Soaring Spirit

Bucking convention, Pancho Barnes made history on her own terms.
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Bucking convention, Pancho Barnes made history on her own terms.
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Pancho Barnes wasn’t the type to give out compliments. She sure as heck didn’t receive many, either.

“The only argument about her was whether she was the ugliest woman we had ever seen, or one of the ugliest,” writes legendary Brig. Gen. Chuck Yeager, the first pilot to break the sound barrier, in his autobiography Yeager.

“She had the filthiest mouth that any of us fighter jocks had ever heard,” he continues. If Barnes—a legendary aviator in her own right, who bested Amelia Earhart’s speed record to become “the fastest woman on earth” —were alive today (she passed away in 1975), she would have taken that as the ultimate compliment. That’s just the way she was.

Born Florence Lowe in 1901 into a family of wealth and prestige, Barnes could have lived the life of a debutante. Instead she chose to be a free-spirited adventurer. “When you have a choice, choose happy!” was her personal mantra. She earned the nickname “Pancho” after she left her minister husband (and young son) to explore Mexico during the revolution of the late 1920s.

In 1929 she became one of the first female pilots in the U.S., and later showed her entrepreneurial streak by buying a working cattle ranch in southern California. The Rancho Oro Verde Fly-Inn Dude Ranch, also known as the Happy Bottom Riding Club, became a hangout for pilots and officers, including Yeager, from nearby Muroc, which today is part of Edwards Air Force Base. As its reputation grew, so did its grounds, expanding to 368-acres that featured a swimming pool, enlarged airstrip, restaurant, dance hall, rodeo grounds, and guest rooms.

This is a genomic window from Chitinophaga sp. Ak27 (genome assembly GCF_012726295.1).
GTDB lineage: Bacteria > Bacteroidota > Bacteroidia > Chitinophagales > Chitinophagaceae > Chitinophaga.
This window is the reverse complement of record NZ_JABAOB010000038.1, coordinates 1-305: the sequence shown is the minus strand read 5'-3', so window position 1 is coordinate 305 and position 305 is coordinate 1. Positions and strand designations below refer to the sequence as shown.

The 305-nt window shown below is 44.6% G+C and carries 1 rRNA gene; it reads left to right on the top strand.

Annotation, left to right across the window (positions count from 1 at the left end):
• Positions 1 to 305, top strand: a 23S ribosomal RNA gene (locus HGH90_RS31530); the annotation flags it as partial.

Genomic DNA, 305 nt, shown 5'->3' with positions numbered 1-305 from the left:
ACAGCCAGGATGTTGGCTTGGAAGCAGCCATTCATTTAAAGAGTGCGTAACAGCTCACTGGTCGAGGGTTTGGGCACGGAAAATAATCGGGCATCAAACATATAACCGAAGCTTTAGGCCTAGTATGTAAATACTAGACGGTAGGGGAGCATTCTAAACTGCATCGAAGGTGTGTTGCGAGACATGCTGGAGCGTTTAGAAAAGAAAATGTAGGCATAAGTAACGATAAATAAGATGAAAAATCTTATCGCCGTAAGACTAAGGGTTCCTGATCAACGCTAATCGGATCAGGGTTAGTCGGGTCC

The ranch eventually boasted 9,000 members in its heyday in the early 1950s, with famous actors, celebrities, heads-of-state, and writers and artists joining the fun. The legend grew immensely when the Happy Bottom Riding Club was prominently featured in Tom Wolfe’s 1979 novel The Right Stuff and the book’s 1983 cinematic adaptation.

A fire destroyed the ranch in 1953, and the Air Force later took over the land as an extension of Edwards Air Force Base. Today, servicemen there hold an annual commemorative barbecue on the club’s former site.